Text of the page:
“WOW! WOW! WOW! What an experience! South Africa is an incredible country – one that is bruised and broken heavily from its not so distant history, but still relentless in its recovery and nation building.
Having spent 3 months as a volunteer with ‘GYSA’, I can safely say this is one of the most worthwhile and impacting experiences to date in my life. There is never a dull day! I loved it so much that I extended my stay for longer; with much reward! GYSA offers not only valuable support during your stay, and volunteering activities, but, being a smaller and intimately-focused program, this allows for a more personal and enriching experience. Working very closely with project leaders, and co-volunteers, I have made friends and companions for life, and foreseeing future prospects in continuing with the work that GYSA are undertaking.
The kids at the school are in desperate need of good education and being able to actually, first-hand, make a difference in their lives (even if it’s only one child that I can help), is much more rewarding than I could ever have imagined. Coming on this program, has not only given me an unforgettable and first class experience of this native land, but has given me the opportunity to experience real people simply living their lives, and struggle as they may, they will push on forward. I tell you this is not an opportunity to be missed! – Not only to experience but to live!”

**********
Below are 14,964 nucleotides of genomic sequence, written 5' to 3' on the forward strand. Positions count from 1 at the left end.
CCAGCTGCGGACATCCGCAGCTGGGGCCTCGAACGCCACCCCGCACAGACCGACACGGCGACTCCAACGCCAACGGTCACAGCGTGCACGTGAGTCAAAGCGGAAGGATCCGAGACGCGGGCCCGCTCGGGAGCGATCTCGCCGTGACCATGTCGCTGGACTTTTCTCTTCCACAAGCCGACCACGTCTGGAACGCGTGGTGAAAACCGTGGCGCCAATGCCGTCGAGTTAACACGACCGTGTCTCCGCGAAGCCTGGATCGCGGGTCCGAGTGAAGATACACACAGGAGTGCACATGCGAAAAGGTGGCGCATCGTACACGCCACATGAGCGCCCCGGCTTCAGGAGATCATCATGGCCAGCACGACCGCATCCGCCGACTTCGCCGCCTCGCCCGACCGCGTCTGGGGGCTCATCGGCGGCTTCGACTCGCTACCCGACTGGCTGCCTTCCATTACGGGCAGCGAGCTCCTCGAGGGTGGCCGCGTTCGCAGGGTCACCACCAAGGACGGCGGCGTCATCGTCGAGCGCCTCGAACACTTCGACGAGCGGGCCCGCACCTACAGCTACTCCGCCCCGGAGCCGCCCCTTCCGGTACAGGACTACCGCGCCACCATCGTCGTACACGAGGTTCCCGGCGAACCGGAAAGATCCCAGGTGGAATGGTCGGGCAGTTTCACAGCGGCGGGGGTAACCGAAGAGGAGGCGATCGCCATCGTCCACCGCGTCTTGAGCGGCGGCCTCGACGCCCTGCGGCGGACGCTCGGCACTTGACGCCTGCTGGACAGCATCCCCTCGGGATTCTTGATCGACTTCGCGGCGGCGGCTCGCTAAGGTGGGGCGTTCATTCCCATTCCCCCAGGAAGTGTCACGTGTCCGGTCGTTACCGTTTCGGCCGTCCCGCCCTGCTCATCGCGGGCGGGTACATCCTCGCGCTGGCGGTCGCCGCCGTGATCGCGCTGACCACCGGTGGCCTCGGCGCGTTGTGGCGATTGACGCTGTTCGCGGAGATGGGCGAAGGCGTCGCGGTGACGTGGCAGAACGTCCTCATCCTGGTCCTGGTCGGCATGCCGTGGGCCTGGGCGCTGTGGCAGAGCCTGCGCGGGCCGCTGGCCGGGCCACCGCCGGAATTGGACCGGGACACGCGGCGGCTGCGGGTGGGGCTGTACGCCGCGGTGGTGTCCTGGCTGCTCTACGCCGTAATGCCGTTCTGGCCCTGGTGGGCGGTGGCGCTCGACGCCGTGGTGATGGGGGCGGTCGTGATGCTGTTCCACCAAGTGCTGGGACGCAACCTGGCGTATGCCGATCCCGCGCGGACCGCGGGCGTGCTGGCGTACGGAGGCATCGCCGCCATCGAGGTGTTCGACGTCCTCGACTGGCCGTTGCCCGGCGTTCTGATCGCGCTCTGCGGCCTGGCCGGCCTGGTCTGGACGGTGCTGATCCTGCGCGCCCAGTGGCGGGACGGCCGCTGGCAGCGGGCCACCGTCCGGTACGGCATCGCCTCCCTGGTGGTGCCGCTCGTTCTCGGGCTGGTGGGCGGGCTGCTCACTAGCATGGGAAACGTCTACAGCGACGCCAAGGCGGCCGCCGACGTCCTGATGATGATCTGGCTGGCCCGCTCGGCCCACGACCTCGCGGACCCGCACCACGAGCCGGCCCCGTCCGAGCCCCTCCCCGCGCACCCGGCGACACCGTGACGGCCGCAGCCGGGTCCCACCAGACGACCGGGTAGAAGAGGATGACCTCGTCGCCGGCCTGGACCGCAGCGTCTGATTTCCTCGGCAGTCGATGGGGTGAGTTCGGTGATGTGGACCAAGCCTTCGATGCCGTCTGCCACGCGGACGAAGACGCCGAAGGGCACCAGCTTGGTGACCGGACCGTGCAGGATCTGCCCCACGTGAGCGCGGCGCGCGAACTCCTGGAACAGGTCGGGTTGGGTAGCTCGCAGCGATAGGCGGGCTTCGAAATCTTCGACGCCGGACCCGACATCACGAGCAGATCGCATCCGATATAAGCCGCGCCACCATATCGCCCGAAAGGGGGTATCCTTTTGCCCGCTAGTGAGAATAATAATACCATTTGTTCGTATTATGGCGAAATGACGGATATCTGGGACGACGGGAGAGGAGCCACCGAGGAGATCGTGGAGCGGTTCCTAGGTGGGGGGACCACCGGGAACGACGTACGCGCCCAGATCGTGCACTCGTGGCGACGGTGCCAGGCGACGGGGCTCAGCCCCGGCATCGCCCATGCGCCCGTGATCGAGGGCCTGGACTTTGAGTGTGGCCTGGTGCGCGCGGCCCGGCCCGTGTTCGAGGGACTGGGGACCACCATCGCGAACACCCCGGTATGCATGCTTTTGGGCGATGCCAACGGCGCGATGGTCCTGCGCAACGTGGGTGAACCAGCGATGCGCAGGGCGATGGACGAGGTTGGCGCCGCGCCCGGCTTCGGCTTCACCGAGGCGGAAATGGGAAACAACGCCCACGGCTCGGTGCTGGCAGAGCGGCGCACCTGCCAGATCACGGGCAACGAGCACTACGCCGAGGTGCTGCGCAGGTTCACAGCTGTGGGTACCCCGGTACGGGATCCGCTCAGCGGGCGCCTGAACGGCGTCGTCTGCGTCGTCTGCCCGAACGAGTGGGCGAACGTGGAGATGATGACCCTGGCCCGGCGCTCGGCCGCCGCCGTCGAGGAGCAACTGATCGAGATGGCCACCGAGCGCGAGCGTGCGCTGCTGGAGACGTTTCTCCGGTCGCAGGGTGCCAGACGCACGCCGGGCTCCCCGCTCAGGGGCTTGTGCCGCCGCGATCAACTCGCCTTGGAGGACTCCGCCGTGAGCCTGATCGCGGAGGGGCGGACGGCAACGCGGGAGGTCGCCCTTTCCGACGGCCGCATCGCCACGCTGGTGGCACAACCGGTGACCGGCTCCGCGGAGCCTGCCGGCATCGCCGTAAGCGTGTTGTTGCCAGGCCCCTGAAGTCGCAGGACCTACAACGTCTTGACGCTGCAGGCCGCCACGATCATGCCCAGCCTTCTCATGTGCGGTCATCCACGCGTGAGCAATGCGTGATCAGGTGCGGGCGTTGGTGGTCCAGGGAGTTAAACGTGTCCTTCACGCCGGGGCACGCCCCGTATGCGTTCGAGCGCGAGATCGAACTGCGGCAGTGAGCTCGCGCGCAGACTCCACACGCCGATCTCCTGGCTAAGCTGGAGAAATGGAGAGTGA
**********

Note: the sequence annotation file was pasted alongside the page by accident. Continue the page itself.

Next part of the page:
Sam Skowronek – Connecticut, USA
“I could explain how I helped the children in the township learn, among other things, to read and write and play basketball and soccer. Or I could delve into my many excursions in South Africa including hiking up Table Mountain and Cape Point, going on a safari in Kruger National Park, going to Robben Island, seal diving, sky diving, great white shark diving, cheering at rugby matches, drinking in the wine lands, attending concerts at the botanical gardens, or visiting the penguins at Boulders Beach. I could further still explain the many relationships I’ve made with the other volunteers, the children and teachers in the township, the local South Africans, or the director, William Davis, who’s dedication and heart make GYSA a pleasure to be a part of. But everything I did does not match how my perspective changed. I can see now that in the USA I was living in my own little bubble. Living in a completely different culture and experiencing a vibrant and renewed country was, by far, the most rewarding and powerful aspect of my gap year experience. The Rainbow Nation, in its amazing diversity, has giving me a unique insight into the depth and variety of human culture and ideas and I will take my new worldly view with me for the rest of my life.”